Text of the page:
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Portal:Society

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A society is a group of individuals involved in persistent social interaction, or a large social group sharing the same geographical or social territory, typically subject to the same political authority and dominant cultural expectations. Societies are characterized by patterns of relationships (social relations) between individuals who share a distinctive culture and institutions; a given society may be described as the sum total of such relationships among its constituent of members. In the social sciences, a larger society often exhibits stratification or dominance patterns in subgroups.

Insofar as it is collaborative, a society can enable its members to benefit in ways that would not otherwise be possible on an individual basis; both individual and social (common) benefits can thus be distinguished, or in many cases found to overlap. A society can also consist of like-minded people governed by their own norms and values within a dominant, larger society. This is sometimes referred to as a subculture, a term used extensively within criminology.

More broadly, and especially within structuralist thought, a society may be illustrated as an economic, social, industrial or cultural infrastructure, made up of, yet distinct from, a varied collection of individuals. In this regard society can mean the objective relationships people have with the material world and with other people, rather than "other people" beyond the individual and their familiar social environment.

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A Nigerian Dwarf goat, one of the animals kept by the Oklahoma City Zoo and considered at recovering status by the ALBC
The American Livestock Breeds Conservancy is a nonprofit organization focused on preserving and promoting rare breeds of livestock. Founded in 1977 through the efforts of livestock breed enthusiasts concerned about the disappearance of many of the US's heritage livestock breeds, the ALBC was the pioneer livestock preservation organization in the United States, and remains a leading organization in that field. It has initiated programs that have saved multiple breeds from extinction, and works closely with similar organizations in other countries, including Rare Breeds Canada. The ALBC maintains a conservation priority list that divides endangered breeds of horses, asses, sheep, goats, cattle, rabbits, pigs and poultry into five categories based on population numbers and historical interest. The organization has published several books, and works with breed registries and other groups on several aspects of breed preservation, including genetic testing, historical documentation, animal rescue and marketing. Preservation of genetic material is of special interest to the ALBC, and for a period of time it maintained a gene bank that was later transferred to the United States Department of Agriculture. It has also developed and published several heritage definitions, including parameters for heritage breeds of cattle and poultry.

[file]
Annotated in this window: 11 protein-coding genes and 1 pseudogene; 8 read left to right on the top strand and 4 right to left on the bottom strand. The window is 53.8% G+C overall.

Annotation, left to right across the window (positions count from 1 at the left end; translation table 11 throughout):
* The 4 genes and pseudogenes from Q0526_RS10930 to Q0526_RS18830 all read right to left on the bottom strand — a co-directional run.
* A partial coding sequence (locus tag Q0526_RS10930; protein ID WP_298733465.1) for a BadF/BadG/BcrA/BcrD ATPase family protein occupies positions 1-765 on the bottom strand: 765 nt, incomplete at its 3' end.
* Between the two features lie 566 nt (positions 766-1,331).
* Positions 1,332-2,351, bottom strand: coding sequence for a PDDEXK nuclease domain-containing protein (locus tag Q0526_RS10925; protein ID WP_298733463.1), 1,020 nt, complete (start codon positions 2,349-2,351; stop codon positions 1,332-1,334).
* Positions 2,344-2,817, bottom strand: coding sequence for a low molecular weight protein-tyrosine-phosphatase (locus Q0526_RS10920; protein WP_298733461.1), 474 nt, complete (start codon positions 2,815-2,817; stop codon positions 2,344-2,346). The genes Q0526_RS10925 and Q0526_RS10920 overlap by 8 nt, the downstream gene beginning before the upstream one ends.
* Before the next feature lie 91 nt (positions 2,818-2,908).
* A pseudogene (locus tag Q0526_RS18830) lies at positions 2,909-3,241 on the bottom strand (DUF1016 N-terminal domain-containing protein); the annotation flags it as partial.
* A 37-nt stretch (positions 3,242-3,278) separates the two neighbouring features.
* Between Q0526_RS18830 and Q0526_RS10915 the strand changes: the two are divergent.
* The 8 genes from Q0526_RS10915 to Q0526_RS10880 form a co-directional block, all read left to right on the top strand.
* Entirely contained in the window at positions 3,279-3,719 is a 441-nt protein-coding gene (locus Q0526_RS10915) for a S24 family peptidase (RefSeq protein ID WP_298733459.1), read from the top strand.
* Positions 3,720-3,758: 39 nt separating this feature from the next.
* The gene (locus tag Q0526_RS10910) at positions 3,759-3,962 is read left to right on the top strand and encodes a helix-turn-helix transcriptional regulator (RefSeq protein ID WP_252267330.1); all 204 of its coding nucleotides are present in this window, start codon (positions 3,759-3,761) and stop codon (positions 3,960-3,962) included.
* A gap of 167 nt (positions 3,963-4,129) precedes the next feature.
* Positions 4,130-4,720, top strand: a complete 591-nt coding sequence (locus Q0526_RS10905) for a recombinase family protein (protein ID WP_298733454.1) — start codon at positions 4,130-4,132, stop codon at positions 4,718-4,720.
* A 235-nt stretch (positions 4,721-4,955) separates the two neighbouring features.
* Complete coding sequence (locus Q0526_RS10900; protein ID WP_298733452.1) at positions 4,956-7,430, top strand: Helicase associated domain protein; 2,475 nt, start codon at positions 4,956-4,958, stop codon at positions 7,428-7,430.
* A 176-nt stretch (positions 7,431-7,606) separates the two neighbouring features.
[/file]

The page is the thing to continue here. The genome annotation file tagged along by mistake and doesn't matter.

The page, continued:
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Vanity FairCredit: Artist: Ethel McClellan Plummer; Restoration: Lise Broer

The cover to the June 1914 issue of Vanity Fair, an American magazine published from 1913 to 1936 by Condé Montrose Nast, the first of many published by his company Condé Nast Publications. Nast purchased a men's fashion magazine titled Dress in 1913 and renamed it Dress, and Vanity Fair. In 1914, the title was shortened to Vanity Fair. During its run, it competed with The New Yorker as the American establishment's top culture chronicle and featured writing by Thomas Wolfe, T. S. Eliot, P. G. Wodehouse, and Dorothy Parker. However, it became a casualty of the Great Depression and declining advertising revenues, and it was folded into Vogue in 1936. In 1983, Condé Nast revived the title as a new publication.

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Constitution of May 3, 1791

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Louis XIV of France

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A 1972 FBI composite drawing of D. B. Cooper
D. B. Cooper is the name commonly used to refer to a hijacker who, on November 24 1971, after receiving a ransom payout of US$200,000, jumped from the back of a Boeing 727 as it was flying over the Pacific Northwest of the United States possibly over Woodland, Washington. Despite hundreds of suspects through the years, no conclusive evidence has surfaced regarding Cooper's identity or whereabouts. The FBI believes he did not survive the jump. Several theories offer competing explanations of what happened after his famed jump. The nature of Cooper's escape and the uncertainty of his fate continue to intrigue people. The Cooper case remains an unsolved mystery. It has baffled both government and private investigators for decades, with countless leads turning into dead ends. In March 2008, the FBI thought it might have had one of the biggest breakthroughs in the case when children unearthed a parachute within the bounds of Cooper's probable jump site near the town of Amboy, Washington. Experts later determined that it did not belong to the hijacker. Still, despite the case's infamy for its enduring lack of evidence, a few significant clues have arisen.

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A recording of the Welsh national anthem, "Hen Wlad Fy Nhadau" (composed in January 1856 by James James, with words by his father Evan James), sung by Madge Breese for the Gramophone Company on 11 March 1899.

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Ralph Richardson

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